Why study patronage and couch it in solidarity?

Are those who study patronage or those who practice it expressing the phenomenon as an exercise in solidarity? Clearly patronage represents itself as solidarity or at least as reciprocal interdependence. I need more context to develop a conversation on this topic. I can think of several lines: depiction of politics as patrimonialism, the personal face of bureaucracy; the godfather as kin-friend; David Graeber's argumnent about hierarchy representing itself as reciprocity.

I sometimes write for a new organ called Think Africa Press. The editor sends round questions like this to a panel of "experts", but they tend to be anchored in the news. "One year on from the start of the Arab Spring and the fall of Ben Ali, what are the biggest opportunities and risks for the people of North Africa?" I couldn't answer that one either. I am up for an exchange if you give a bit more, Nathan. thanks for posting.

Why do people read the Sunday Times? Stories about rich and glamorous people are interesting. Same thing with studies of finance. Nobody is going to read an ethnography about working in an office in Slough (unless it's done in such a tragic way that it's funny, like the office). Or a supermarket chain. Finance is sexy. So is anything that can be romanticised like a coal mine or a factory.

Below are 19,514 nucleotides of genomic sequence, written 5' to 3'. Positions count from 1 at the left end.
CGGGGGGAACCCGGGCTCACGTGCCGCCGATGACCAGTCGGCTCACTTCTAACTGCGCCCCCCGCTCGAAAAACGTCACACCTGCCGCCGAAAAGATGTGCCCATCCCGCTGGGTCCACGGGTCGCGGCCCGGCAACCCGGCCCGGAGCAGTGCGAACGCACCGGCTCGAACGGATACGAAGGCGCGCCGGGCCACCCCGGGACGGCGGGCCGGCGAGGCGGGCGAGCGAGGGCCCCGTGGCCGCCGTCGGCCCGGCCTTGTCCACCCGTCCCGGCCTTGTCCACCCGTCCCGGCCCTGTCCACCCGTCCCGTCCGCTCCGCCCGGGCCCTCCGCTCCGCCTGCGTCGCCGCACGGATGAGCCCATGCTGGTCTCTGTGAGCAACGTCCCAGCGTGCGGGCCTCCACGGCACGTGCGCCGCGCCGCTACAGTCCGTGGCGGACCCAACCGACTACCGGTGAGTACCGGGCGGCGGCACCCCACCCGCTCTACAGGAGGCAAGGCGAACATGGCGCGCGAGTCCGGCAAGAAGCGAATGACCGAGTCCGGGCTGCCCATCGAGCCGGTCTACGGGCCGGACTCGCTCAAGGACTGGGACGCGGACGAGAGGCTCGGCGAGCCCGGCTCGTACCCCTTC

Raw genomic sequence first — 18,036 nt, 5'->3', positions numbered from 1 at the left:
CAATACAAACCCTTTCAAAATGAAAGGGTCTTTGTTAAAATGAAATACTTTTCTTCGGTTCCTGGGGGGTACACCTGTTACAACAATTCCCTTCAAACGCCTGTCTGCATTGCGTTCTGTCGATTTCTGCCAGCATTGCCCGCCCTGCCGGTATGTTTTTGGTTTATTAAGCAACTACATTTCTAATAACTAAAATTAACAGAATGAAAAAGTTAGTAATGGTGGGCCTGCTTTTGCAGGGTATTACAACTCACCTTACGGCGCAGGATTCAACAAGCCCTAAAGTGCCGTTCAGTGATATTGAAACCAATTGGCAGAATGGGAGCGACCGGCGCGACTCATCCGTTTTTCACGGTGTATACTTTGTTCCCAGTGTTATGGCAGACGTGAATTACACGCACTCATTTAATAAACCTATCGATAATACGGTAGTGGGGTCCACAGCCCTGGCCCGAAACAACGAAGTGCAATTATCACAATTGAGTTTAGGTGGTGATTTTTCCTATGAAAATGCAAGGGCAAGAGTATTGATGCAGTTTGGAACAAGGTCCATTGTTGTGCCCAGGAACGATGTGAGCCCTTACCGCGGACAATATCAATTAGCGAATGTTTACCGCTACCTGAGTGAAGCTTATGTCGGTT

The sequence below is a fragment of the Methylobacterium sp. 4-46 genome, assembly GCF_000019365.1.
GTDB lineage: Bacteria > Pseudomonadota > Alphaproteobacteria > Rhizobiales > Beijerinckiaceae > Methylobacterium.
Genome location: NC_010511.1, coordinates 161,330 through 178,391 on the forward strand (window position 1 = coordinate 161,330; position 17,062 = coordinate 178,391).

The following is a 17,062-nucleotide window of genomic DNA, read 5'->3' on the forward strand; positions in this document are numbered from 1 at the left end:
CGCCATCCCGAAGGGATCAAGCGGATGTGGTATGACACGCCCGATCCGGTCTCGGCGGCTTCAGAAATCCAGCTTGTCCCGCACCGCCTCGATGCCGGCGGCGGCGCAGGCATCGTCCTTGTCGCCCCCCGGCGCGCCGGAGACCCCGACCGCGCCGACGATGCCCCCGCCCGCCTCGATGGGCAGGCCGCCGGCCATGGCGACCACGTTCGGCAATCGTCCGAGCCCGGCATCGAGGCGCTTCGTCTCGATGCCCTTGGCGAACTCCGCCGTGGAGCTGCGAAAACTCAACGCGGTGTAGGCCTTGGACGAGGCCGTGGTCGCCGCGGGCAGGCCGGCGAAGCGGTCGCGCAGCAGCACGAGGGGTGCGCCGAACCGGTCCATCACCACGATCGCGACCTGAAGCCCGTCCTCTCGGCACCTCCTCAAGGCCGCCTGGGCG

Has anyone read Georges Navel's "Travaux" 1945?

Pierre Aubéry did a review of it here: Travaux: Invention of a language in Navel's Works, The French Review, Vol. 46, No. 1 (Oct., 1972), pp. 24-34

Here's a bit from it:
"Wary of the pitfall recognized by Michelet (Le Peuple, 2nd part., ch. II; Paris: 1846, p. 196), into which many working class writers fall, giving up their native idiom and dabbling in the flowery, pretentious language of bad journalism when they attempt to write, Navel always felt bound, between two words, to choose the least emphatic one. A cultivated simplicity of language, a loyalty to the poor, straight-forward speech whose echoes have lingered in the writer's memory since his childhood, nonetheless demands careful avoidance of cliches already spoken, written, or read. Above all, as Navel humorously points out, it is imperative that the most unpretentious of his stories limits itself and does not re-spin a yarn which has already been spun" (pg 32). 

I'll get around to reading these once I've finished with the glossy magazine. (This and another paragraph was in the first post but I lost a big chunk when I lost my internet connection).